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First of all, please note that this review will be, in part, a rebuttal to the other malignant and inaccurate review posted by the person claiming to be a PGY2 resident here at WVU.
There is a significant amount of doubt among the residents here at WVU regarding whether or not the other posting on this website was from a bona fide WVU ophthalmology resident. I am a current PGY4 ophthalmology resident at WVU.
I am nearing the end of my training here, and I will say unequivocally, that I could count on two hands the times when I have violated the duty hours requirements as set forth by the ACGME in my 2.5+ years here. Furthermore, I will say that I have NEVER been pressured to lie about it.
The other reviewer alluded to unfulfilled "perks" promised by our program. I'm not quite sure what he/she was referring to. That person did imply though in that line of thought that our program was having some difficulty with accreditation. This is simply unfounded. We just had our site visit by a representative of the RRC and we received a 4-year accreditation cycle.
Now for a note on the call schedule here. It is a rough call schedule as a first year ophtho resident. However, there is a tremendous payoff waiting for you as a result. First of all, you finish your first year as an ophtho resident having taken as much primary call as most other 9 resident programs take in a total of 2 years! This means that you will have collected an incredible amount of clinical knowledge and skill in a very short period of time. This puts you ahead of the game for the remainder of your residency so that you can fully capitalize on your education and training here.
This leads me to my next point about the call schedule here: with the call being "front-loaded", you have more time later on in your residency to do the things that need to be done as a resident due to the fact that your call duties taper off dramatically. For example, most ophtho residents try to do their best on the OKAPs during their second year to impress fellowship programs that they may be trying to apply for. At WVU, you have much more time during your second year to study for the OKAPs because your call demands are less. (Because you put your time in as a first year.) Furthermore, as a third year resident, you will be wanting to apply/interview for a job or a fellowship. You will have much more time to do so because your call duties will have lightened up so much by then.
In short, to suppose that the call schedule at my program is entirely bad is to be short-sighted. I'm glad that the call schedule is the way that it is as I've gone through the program. Yes, it was hard--but by looking back, I realize that it was truly the perfect for me.
The faculty members here are excellent. We have all the subspecialties covered except ocular pathology.
In the past, there was a lacking of their involvement in our lecture schedules. This was stated in our resident survey, and they responded remarkably well. They now are very active in our resident lecture schedule and the quality of our lectures (which were already pretty good) has improved significantly.
As far as surgical instruction is concerned, the faculty at WVU are excellent teachers. This is a place where you will get extensive experience as the primary surgeon. You'll get vast exposure to all procedures--not just cataracts. The faculty are extremely talented surgeons who know how to teach surgery well. You will be well trained to either go out into the community or on to a fellowship following your residency here.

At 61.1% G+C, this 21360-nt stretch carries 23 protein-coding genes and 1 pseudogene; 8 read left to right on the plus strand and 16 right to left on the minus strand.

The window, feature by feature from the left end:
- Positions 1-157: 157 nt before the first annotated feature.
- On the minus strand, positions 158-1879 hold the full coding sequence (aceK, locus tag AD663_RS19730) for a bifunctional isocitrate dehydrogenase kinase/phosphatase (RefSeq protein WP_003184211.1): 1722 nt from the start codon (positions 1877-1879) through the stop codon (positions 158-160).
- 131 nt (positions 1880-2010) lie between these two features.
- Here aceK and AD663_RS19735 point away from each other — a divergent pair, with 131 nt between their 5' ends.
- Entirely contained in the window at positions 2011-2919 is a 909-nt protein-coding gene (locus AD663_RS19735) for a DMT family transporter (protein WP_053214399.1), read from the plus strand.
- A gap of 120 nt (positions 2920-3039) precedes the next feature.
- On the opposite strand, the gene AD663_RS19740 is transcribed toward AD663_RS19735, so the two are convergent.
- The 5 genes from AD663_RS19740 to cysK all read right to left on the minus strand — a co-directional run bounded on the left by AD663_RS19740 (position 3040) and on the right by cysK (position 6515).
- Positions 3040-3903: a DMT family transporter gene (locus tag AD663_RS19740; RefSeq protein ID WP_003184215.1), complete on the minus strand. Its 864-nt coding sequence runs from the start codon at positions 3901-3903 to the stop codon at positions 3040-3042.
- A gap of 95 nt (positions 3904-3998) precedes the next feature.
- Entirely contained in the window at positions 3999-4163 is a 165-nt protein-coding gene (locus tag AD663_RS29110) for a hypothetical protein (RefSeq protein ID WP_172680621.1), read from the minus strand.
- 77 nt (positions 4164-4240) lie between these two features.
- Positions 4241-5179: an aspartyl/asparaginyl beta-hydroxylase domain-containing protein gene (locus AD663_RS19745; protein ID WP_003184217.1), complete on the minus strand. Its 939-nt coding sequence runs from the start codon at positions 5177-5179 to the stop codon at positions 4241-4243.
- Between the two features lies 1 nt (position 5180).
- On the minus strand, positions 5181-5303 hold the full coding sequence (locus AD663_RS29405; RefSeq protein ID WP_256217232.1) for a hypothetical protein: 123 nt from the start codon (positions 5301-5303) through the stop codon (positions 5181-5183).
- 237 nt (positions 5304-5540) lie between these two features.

This is another area where the other reviewer was simply not portraying our program accurately. I am married and have 3 children.
During my first year, we had two children and I would not say that I had tons of time to be with them, but I did have enough time with them. To say that I never saw them during my first year of ophtho residency and never had time to do anything with them is simply not true.
Then as time went on, I became a second year and we added another little one to our family. Now, during my third year, I have quite a bit of time to spend with my wife and children. So, again, the call schedule here is front-loaded, but I have found the resulting benefits to be well worth it. My family life is just as strong and happy as it ever has been despite what the other reviewer claimed about my program.
Finally, I take issue with the claim by the other reviewer that WVU "likes to keep it local." As of now, there are 2/9 residents that attended WVU medical school. I feel like that is a very reasonable percentage of "local" residents at any residency program.
This program is an incredibly hands-on program. All 3 of our first year residents this year did a cataract surgery within the first 6 months of residency. One of our first years did his first cataract surgery after being an ophtho resident for less than 8 weeks! That hands-on nature has continue on throughout my entire residency.
This fact that we work hard and are trained well was a great benefit to me as I was looking for a job. As a result, I was able to compete for some very competitive positions as a comprehensivist. In the end, I got a job from a practice in a very competitive market in the metropolitan area of my choice, and I attribute that to the excellent quality of my residency program.
Finally, I have to say a word about the other reviewer's claim that our residency program is "falling apart and not following through." This program is not falling apart. We were just re-accredited by the ACGME. We have a brand-new well respected chair who will be joining us in a month. Furthermore, our residents are landing jobs and fellowships of their choices. The future for this residency program is indeed bright.